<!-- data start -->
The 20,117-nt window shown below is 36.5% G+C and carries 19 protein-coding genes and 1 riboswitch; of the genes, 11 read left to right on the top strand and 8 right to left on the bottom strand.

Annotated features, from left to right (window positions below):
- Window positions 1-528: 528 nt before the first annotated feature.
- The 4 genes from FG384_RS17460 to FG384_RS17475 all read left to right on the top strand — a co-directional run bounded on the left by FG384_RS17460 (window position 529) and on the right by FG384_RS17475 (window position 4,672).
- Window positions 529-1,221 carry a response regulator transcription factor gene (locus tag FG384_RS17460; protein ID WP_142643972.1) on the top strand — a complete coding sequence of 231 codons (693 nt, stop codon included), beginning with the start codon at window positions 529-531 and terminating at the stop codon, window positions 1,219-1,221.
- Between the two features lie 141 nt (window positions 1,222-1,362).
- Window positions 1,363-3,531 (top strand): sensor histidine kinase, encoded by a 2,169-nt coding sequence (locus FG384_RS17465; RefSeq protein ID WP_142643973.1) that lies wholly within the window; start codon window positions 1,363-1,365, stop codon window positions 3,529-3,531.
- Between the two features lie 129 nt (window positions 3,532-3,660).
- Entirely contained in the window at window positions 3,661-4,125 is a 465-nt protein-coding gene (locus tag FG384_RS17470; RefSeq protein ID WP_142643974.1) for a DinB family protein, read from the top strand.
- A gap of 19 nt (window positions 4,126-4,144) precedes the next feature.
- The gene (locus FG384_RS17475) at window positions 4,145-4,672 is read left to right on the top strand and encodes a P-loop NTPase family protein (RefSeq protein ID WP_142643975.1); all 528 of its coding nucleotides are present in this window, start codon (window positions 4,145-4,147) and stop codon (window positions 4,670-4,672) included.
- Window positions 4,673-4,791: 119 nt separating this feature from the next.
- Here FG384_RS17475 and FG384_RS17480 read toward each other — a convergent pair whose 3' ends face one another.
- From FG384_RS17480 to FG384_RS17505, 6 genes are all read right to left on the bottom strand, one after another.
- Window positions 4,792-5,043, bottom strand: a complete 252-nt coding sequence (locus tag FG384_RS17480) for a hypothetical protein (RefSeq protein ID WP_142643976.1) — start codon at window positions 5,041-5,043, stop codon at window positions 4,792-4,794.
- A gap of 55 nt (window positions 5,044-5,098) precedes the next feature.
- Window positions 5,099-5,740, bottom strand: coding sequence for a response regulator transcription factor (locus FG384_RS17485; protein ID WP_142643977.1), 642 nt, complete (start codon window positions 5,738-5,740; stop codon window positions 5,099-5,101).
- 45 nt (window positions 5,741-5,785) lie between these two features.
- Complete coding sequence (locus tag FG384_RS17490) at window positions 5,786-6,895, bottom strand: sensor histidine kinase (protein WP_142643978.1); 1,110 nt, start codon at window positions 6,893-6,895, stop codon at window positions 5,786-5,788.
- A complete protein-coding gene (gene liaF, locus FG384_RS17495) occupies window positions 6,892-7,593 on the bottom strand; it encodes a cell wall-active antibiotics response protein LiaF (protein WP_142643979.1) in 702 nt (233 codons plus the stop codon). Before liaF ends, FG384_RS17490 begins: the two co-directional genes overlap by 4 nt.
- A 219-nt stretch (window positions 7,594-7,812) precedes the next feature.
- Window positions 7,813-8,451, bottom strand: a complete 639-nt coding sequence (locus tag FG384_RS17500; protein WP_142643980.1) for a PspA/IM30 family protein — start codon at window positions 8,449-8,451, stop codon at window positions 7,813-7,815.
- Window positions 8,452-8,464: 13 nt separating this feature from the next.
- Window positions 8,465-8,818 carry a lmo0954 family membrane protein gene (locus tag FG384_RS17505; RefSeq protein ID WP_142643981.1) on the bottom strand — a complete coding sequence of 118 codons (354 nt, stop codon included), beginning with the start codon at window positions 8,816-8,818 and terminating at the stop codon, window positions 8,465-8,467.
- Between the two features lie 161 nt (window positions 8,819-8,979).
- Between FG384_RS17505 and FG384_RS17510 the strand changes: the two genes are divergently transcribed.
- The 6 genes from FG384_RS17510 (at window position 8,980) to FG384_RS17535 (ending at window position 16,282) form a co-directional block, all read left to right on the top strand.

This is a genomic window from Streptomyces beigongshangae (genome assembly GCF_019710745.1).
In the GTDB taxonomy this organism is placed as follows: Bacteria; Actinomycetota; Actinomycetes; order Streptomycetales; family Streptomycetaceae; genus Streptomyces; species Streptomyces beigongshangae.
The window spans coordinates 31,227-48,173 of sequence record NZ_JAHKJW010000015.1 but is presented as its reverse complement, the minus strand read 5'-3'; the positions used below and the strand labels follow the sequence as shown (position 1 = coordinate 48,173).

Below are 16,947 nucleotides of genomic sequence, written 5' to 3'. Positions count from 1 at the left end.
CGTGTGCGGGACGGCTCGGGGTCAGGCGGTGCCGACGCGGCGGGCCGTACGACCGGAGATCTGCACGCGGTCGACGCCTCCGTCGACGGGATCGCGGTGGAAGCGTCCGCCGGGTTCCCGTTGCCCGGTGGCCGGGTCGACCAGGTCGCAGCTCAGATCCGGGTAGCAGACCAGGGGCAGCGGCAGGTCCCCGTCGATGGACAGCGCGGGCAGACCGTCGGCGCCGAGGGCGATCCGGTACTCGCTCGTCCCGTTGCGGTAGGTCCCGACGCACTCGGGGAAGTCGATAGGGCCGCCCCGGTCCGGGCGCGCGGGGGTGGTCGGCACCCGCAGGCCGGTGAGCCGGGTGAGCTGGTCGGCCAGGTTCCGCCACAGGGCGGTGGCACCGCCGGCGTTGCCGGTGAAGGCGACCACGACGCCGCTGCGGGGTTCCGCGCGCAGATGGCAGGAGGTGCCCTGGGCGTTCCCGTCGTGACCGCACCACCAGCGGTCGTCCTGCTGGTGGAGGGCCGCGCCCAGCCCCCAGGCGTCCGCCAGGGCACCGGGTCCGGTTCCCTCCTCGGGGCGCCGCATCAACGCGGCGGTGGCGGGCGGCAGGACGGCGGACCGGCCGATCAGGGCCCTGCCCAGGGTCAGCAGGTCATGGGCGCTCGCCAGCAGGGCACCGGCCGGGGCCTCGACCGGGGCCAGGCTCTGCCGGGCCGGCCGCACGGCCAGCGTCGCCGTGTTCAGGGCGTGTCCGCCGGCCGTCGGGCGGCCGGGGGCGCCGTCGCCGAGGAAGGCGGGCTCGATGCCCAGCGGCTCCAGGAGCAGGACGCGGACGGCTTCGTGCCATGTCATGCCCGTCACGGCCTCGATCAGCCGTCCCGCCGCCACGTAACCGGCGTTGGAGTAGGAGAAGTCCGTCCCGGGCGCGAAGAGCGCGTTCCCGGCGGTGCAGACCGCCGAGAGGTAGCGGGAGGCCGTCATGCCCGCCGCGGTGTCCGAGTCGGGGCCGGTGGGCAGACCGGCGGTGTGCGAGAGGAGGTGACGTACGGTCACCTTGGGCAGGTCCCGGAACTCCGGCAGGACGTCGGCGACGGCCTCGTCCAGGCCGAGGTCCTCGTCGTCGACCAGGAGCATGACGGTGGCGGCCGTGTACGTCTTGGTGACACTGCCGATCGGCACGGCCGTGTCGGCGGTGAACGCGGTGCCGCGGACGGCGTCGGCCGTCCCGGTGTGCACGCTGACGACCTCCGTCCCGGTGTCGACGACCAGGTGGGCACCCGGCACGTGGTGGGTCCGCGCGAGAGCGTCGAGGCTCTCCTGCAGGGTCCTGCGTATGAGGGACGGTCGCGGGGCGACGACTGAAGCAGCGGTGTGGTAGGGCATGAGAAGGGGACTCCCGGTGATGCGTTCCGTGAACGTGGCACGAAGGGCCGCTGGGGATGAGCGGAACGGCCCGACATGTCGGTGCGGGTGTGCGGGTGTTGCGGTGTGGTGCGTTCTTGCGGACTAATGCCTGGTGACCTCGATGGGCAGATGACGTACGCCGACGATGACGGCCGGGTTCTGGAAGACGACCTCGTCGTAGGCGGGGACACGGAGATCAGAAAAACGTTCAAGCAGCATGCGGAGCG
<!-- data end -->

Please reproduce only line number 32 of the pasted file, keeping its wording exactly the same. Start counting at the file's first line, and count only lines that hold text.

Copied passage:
CGTGTGCGGGACGGCTCGGGGTCAGGCGGTGCCGACGCGGCGGGCCGTACGACCGGAGATCTGCACGCGGTCGACGCCTCCGTCGACGGGATCGCGGTGGAAGCGTCCGCCGGGTTCCCGTTGCCCGGTGGCCGGGTCGACCAGGTCGCAGCTCAGATCCGGGTAGCAGACCAGGGGCAGCGGCAGGTCCCCGTCGATGGACAGCGCGGGCAGACCGTCGGCGCCGAGGGCGATCCGGTACTCGCTCGTCCCGTTGCGGTAGGTCCCGACGCACTCGGGGAAGTCGATAGGGCCGCCCCGGTCCGGGCGCGCGGGGGTGGTCGGCACCCGCAGGCCGGTGAGCCGGGTGAGCTGGTCGGCCAGGTTCCGCCACAGGGCGGTGGCACCGCCGGCGTTGCCGGTGAAGGCGACCACGACGCCGCTGCGGGGTTCCGCGCGCAGATGGCAGGAGGTGCCCTGGGCGTTCCCGTCGTGACCGCACCACCAGCGGTCGTCCTGCTGGTGGAGGGCCGCGCCCAGCCCCCAGGCGTCCGCCAGGGCACCGGGTCCGGTTCCCTCCTCGGGGCGCCGCATCAACGCGGCGGTGGCGGGCGGCAGGACGGCGGACCGGCCGATCAGGGCCCTGCCCAGGGTCAGCAGGTCATGGGCGCTCGCCAGCAGGGCACCGGCCGGGGCCTCGACCGGGGCCAGGCTCTGCCGGGCCGGCCGCACGGCCAGCGTCGCCGTGTTCAGGGCGTGTCCGCCGGCCGTCGGGCGGCCGGGGGCGCCGTCGCCGAGGAAGGCGGGCTCGATGCCCAGCGGCTCCAGGAGCAGGACGCGGACGGCTTCGTGCCATGTCATGCCCGTCACGGCCTCGATCAGCCGTCCCGCCGCCACGTAACCGGCGTTGGAGTAGGAGAAGTCCGTCCCGGGCGCGAAGAGCGCGTTCCCGGCGGTGCAGACCGCCGAGAGGTAGCGGGAGGCCGTCATGCCCGCCGCGGTGTCCGAGTCGGGGCCGGTGGGCAGACCGGCGGTGTGCGAGAGGAGGTGACGTACGGTCACCTTGGGCAGGTCCCGGAACTCCGGCAGGACGTCGGCGACGGCCTCGTCCAGGCCGAGGTCCTCGTCGTCGACCAGGAGCATGACGGTGGCGGCCGTGTACGTCTTGGTGACACTGCCGATCGGCACGGCCGTGTCGGCGGTGAACGCGGTGCCGCGGACGGCGTCGGCCGTCCCGGTGTGCACGCTGACGACCTCCGTCCCGGTGTCGACGACCAGGTGGGCACCCGGCACGTGGTGGGTCCGCGCGAGAGCGTCGAGGCTCTCCTGCAGGGTCCTGCGTATGAGGGACGGTCGCGGGGCGACGACTGAAGCAGCGGTGTGGTAGGGCATGAGAAGGGGACTCCCGGTGATGCGTTCCGTGAACGTGGCACGAAGGGCCGCTGGGGATGAGCGGAACGGCCCGACATGTCGGTGCGGGTGTGCGGGTGTTGCGGTGTGGTGCGTTCTTGCGGACTAATGCCTGGTGACCTCGATGGGCAGATGACGTACGCCGACGATGACGGCCGGGTTCTGGAAGACGACCTCGTCGTAGGCGGGGACACGGAGATCAGAAAAACGTTCAAGCAGCATGCGGAGCG